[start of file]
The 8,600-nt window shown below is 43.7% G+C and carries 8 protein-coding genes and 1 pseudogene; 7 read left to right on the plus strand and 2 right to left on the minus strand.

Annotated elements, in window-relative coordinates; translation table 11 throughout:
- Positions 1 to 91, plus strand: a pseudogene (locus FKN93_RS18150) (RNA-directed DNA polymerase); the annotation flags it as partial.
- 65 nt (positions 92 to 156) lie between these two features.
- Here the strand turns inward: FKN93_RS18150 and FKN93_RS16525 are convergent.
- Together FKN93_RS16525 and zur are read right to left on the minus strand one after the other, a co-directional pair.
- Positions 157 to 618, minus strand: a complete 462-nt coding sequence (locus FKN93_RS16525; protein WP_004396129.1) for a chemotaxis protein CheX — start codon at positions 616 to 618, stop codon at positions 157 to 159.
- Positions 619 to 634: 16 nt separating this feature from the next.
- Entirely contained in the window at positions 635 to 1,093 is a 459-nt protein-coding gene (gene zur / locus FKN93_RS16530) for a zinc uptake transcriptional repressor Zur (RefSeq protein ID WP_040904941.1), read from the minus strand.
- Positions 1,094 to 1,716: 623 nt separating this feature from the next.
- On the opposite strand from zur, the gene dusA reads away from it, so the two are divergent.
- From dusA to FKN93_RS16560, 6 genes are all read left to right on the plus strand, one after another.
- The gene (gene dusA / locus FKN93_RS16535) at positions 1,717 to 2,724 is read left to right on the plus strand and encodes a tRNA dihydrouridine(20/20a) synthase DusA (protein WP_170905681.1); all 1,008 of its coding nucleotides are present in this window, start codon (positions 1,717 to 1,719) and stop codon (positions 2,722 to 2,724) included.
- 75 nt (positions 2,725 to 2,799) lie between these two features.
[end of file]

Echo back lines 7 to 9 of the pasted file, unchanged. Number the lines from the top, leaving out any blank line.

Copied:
- Positions 157 to 618, minus strand: a complete 462-nt coding sequence (locus FKN93_RS16525; protein WP_004396129.1) for a chemotaxis protein CheX — start codon at positions 616 to 618, stop codon at positions 157 to 159.
- Positions 619 to 634: 16 nt separating this feature from the next.
- Entirely contained in the window at positions 635 to 1,093 is a 459-nt protein-coding gene (gene zur / locus FKN93_RS16530) for a zinc uptake transcriptional repressor Zur (RefSeq protein ID WP_040904941.1), read from the minus strand.